Axl said that’s all we need.
I guess Cass McCombs agrees. His new release Wit’s End is a collection of crafty but mournful guitar pop recalling Elliot Smith or Richard Thompson, even 70s soft rock (albeit a dark, despairing soft rock). However McCombs finds a way to be both melancholy and restrained, never over-emoting, never doing more than he has to, and that measured quality is what makes Wit’s End so appealing.
McCombs’ story is not dissimilar to the artist to which he is compared to the most—Elliot Smith—McCombs has been an semi-itinerant for at least a decade, living in multiple cities (Los Angeles, New York and Baltimore among them), recording for multiple labels and, finally in the last few years, being championed by indie media giant Pitchfork Media, he is singer-songwriter with indie rock appeal. The much blogged about video for Wit’s End’s clear single “County Line” has the junkie beauty of Nan Goldin’s early 80s photo work, blending desperation and pleasure seamlessly and really supports the loss and loneliness of the song it accompanies. “County Line” has such a beautiful melody, it wouldn’t sound out of place on an early 70s Jackson Browne record—or even Beck’s Sea Change.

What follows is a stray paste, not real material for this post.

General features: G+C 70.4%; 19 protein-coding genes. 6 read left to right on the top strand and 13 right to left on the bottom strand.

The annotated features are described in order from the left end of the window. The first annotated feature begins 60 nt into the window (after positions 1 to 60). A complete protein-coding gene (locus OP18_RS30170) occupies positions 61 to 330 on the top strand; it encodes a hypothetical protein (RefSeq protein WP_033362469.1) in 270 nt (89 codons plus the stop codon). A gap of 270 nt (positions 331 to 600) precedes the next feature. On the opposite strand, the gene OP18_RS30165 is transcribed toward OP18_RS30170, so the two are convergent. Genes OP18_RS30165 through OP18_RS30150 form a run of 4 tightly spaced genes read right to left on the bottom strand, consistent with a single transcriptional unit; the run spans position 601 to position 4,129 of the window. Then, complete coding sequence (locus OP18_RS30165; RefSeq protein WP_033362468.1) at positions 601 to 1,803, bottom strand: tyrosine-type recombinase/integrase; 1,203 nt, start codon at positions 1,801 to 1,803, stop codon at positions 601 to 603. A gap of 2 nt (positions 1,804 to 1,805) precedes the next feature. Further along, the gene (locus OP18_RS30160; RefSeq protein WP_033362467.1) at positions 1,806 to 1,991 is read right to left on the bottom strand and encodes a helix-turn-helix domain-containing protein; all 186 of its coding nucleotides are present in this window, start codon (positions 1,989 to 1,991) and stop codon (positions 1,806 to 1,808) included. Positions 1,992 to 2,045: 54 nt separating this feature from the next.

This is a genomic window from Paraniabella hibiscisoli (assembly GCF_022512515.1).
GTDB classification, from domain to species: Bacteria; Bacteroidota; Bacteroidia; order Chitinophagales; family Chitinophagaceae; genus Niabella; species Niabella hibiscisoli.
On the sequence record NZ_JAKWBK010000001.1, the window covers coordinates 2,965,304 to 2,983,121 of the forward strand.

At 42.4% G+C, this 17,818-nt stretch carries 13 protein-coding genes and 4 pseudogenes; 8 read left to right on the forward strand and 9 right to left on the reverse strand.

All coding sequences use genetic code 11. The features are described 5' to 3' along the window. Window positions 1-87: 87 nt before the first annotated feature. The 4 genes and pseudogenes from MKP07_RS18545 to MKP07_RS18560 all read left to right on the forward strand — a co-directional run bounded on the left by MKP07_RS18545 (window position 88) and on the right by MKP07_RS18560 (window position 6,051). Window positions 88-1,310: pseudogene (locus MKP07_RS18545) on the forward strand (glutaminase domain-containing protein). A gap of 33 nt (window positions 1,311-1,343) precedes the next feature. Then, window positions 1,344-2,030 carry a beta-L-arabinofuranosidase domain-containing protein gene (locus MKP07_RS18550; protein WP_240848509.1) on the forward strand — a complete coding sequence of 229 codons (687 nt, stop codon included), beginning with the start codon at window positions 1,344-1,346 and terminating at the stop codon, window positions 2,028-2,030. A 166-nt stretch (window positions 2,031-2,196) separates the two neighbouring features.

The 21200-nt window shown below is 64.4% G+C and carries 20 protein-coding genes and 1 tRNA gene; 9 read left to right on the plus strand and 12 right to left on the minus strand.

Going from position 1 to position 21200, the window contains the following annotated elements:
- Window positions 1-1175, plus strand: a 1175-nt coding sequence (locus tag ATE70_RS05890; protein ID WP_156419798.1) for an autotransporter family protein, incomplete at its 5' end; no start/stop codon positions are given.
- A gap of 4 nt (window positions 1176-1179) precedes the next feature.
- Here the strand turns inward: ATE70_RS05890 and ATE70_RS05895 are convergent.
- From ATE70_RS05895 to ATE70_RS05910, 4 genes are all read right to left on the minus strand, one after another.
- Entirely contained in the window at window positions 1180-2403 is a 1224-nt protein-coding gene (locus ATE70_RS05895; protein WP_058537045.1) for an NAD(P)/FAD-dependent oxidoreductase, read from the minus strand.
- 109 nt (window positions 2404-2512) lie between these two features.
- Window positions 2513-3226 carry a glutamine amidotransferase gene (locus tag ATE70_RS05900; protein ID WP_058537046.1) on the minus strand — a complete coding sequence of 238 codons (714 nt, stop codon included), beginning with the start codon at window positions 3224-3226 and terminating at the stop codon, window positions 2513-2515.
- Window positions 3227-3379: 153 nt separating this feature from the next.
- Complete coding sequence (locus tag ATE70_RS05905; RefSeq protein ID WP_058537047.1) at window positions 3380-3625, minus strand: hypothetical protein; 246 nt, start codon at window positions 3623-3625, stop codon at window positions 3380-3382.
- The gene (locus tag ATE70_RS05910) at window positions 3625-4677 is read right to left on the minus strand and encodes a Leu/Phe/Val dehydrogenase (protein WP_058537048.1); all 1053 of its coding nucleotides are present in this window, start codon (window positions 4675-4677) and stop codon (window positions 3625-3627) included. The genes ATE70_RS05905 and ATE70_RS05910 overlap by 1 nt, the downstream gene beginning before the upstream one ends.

Wit’s End is undoubtedly a singer-songwriter’s record, but one with few of the trappings of the genre. No sweeping strings or big choruses, just simply played, tastefully accompanied songs of loss and regrets and sung with a monotone sorrow. Tunes like “Saturday’s Song”’s simple piano and rhythm section accompaniment allow the moving melody and vocal performance to subtlety draw the listener closer like a stranger whispering a secret in your ear. But there are also aural surprises: Wit’s End evokes late period Talk Talk records with a breathy, shaky vocal style mixed with non-traditional rock instruments (clarinets, tympanis, double bass), “Memory’s Stain” has a uncharacteristically loud snare drum for just the chorus, which then is gone as soon as it appears.
Wit’s End requires patience, that’s for sure—but its quiet, proud sad music is a victory for fans of folk or indie who still think stillness is the move.
Words: Stephe Sykes